Want to increase your sales? Learn how to read your customer’s and their personality type

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Whether you are a business owner, a salesperson, or a customer service representative, you’ve probably figured out that people hear, speak, and understand information very differently. Not surprising since every person is unique, BUT even though people make purchasing decisions very differently, they do it for the same reason. They either buy to gain pleasure or to avoid pain – that’s it!  HOW they come to those decisions and work through the process is determined by their personality.  To build those lasting relationships with customers and be able to close a sale, you must be able to read them and understand how they think and digest information.

You’ll find that some people think and act quickly, while others take more time to make informed decisions. Some people are more friendly and enthusiastic, while others are more reserved. The more adaptive you and your communication skills are, the more likely you will be to develop a rapport with a variety of customers and deal effectively with a diversity of situations.  In other words, you need to be able to connect on an emotional level before your buyer will trust you and pull the “buy” trigger.

The 4 common personality types of most buyers:

Assertive – These individuals are usually goal-oriented, decisive, and competitive. They are results driven vs. relationship driven. They are usually to the point, ask few questions, look confident, and are animated when they talk. They tend to make statements vs. ask questions. To make the sale, be professional. If you don’t know the answer to a question, don’t make it up. Find out and follow up after. Cut to the chase. Assertives value efficiency. Explain how your offering solves their solution. They want facts, not personal opinions or testimonials. They usually aren’t great listeners, so short and to the point works best. Often CEOs fall into this category.

Amiable – These individuals are fantastic listeners and like to build a relationship with the person selling to them. They may ask more personal questions to get to know you. They are friendly, laid back, and patience. They are less formal than assertives.

To make the sale, show them a vision. What outcomes could their business achieve by buying your offering. They also need to trust you and feel comfortable with you, so build rapport with them. Show or tell them about similar clients and their successes. Amiables are risk-averse, so talking about your refund, cancellation, or guarantee will make them feel more comfortable and more likely to buy from you. Many people in nurturing roles are Amiables such as customer service reps, retail employees who deal with clients all day – they have a lot of patience.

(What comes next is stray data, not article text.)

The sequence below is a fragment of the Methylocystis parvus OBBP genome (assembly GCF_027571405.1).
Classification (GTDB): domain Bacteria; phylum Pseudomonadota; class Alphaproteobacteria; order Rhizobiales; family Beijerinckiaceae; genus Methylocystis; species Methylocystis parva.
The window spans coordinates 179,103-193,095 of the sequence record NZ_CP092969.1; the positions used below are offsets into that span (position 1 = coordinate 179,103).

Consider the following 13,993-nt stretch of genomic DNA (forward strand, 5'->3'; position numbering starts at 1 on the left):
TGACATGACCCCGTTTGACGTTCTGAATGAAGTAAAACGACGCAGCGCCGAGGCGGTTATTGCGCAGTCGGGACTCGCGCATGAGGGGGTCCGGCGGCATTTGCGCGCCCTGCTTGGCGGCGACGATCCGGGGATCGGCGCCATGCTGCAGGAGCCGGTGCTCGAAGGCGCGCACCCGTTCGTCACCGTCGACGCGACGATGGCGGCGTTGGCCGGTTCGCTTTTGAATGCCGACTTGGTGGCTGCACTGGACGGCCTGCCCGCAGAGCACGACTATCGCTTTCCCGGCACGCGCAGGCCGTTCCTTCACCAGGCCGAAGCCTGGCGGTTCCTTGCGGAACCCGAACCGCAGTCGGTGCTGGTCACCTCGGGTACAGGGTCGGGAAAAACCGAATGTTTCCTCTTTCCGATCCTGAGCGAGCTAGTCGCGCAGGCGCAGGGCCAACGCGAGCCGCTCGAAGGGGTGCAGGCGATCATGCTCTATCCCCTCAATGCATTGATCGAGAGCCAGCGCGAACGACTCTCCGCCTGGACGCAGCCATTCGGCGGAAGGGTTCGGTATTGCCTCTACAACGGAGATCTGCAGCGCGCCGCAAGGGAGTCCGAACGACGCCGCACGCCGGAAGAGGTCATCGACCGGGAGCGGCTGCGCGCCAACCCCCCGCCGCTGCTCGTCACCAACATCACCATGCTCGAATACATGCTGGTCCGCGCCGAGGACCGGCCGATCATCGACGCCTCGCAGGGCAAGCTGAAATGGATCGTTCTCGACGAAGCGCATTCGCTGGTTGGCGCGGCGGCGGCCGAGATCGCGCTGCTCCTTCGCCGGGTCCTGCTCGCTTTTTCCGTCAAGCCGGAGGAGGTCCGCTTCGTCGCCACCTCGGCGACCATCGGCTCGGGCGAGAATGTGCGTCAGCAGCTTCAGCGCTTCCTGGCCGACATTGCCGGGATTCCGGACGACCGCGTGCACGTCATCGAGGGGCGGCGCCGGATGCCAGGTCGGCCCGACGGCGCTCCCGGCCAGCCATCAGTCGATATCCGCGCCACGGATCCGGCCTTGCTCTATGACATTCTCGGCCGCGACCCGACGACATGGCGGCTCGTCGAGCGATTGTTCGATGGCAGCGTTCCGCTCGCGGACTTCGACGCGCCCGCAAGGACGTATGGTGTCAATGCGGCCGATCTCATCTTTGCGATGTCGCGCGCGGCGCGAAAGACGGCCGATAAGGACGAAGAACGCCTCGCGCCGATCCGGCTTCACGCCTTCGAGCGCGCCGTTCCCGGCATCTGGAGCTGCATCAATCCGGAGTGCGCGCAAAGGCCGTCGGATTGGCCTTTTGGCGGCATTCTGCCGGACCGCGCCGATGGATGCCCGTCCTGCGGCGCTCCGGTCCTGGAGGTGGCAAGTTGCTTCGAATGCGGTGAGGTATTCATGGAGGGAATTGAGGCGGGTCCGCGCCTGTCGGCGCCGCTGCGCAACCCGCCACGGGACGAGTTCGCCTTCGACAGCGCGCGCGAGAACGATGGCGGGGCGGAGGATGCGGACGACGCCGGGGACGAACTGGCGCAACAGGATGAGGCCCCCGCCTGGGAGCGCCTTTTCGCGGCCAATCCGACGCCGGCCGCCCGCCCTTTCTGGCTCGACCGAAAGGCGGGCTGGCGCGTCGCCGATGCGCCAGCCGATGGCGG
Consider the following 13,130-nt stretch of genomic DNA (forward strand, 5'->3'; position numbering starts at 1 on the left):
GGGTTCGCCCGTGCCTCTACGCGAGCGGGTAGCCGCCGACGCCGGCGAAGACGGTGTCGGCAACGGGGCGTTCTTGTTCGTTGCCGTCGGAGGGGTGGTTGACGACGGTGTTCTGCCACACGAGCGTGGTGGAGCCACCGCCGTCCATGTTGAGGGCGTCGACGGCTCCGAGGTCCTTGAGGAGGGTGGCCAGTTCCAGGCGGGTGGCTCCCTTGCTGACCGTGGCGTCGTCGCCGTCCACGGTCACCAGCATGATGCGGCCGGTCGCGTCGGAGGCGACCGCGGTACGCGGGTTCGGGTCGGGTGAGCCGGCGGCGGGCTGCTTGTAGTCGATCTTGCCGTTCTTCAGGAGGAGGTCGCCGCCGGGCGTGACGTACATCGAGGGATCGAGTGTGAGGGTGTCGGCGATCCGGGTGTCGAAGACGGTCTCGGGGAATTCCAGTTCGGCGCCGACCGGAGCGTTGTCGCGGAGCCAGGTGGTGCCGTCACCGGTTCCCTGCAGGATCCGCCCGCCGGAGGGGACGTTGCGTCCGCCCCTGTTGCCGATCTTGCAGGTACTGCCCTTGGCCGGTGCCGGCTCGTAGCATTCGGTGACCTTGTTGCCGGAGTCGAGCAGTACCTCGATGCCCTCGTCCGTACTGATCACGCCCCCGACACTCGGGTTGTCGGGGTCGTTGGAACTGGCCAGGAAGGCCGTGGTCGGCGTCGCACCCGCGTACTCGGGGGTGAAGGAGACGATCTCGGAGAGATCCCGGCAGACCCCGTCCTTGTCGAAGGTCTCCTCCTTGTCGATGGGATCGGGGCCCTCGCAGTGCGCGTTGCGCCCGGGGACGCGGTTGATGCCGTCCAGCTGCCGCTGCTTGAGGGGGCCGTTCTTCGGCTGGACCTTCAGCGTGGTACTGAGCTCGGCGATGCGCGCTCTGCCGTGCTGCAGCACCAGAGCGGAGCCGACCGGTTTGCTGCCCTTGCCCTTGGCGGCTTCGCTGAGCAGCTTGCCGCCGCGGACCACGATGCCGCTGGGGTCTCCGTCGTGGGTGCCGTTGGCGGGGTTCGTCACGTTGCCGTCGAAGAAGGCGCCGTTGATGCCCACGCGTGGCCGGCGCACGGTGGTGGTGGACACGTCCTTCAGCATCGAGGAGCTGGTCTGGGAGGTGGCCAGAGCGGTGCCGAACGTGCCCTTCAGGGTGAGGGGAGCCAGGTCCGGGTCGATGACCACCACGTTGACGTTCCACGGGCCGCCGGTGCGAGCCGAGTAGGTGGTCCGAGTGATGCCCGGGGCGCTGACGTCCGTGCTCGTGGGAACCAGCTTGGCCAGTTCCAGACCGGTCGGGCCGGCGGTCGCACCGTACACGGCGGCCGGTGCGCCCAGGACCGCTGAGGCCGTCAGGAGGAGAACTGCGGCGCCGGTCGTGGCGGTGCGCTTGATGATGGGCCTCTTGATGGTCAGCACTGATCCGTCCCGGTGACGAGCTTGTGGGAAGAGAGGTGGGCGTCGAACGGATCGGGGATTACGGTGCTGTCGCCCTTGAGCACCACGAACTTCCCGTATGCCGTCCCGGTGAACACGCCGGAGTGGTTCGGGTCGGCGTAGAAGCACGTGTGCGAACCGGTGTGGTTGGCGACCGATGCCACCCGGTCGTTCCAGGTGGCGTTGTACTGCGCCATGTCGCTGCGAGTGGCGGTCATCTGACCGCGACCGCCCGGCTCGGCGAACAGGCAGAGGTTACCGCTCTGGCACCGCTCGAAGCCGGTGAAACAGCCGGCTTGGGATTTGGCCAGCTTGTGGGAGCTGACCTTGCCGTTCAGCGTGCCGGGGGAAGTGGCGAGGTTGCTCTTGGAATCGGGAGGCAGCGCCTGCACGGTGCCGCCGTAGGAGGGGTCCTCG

Expressive – Similar to amiables, expressives like to build personal relationships.  They like to learn more about you and build a relationship. However, what differs them from amiables is that they will also be very concerned with others’ well-being. They will be concerned with how their decision will affect the people around them. And they tend to ask less questions and speak more in statements. They tend to rely on their intuition. They are outgoing and creative, but they value respect and loyalty. If you make a promise or commitment to them and then don’t follow through, this will most likely end your relationship with them.

To make the sale, you’ll need to show them that you are looking out for their best interest and how your offering has helped others. Case studies and testimonials go a long way. They also want to know that if there is an issue, they have someone who will help them. While data is important, the key to impacting their buying decision is showing how it affects them on a human level. Also, make sure to summarize and ask questions as you go to get their buy-in and confirm they understand and everyone is on the same page.  Many salespeople fall into the Expressive personality type!

Analytic – Data, data, and more data is what analytic types are interested in. They don’t want to be pitched to, they want the facts. They will ask very detailed questions about the company and the offering. Yes, they will have researched both prior to speaking to you. They value deadlines but do not make decisions quickly. They need to research and understand each option available to them before they pull the trigger. They are cautious and logical, but once they make a decision, it’s final. They are not very expressive or emotional; they are direct, formal, serious, and will listen and distill everything that you say.

To make the sale, you need to be patient. If you rush an analytic, you will lose the sale. Since they do a lot of research, you can expect to skim over the introductory info and spend more time talking about the details and any personalization or customization that could be done for them. Don’t make any claims or statements unless you have the data to back it up, and don’t exaggerate any features, as this will cause analytics to become suspicious. When providing data, be as specific as possible with actual numbers and figures vs blanket statements. And lastly, don’t try to force a relationship. If you are too complimentary or over the top, analytics will get annoyed and feel like you are being fake to make a sale. Analytics are often purchasing agents, CFOs, actuaries, accountants, and engineers – it’s all about the data!

While these are the 4 main personality types, many people don’t fall neatly into one type and are a mix of several. However, if you are familiar with the different types and can pick up on the cues in how they are communicating with you, then you should easily be able to adapt your communication style to accommodate them.

Laura Berendsohn
Washington Branch Manager, Assistant Vice President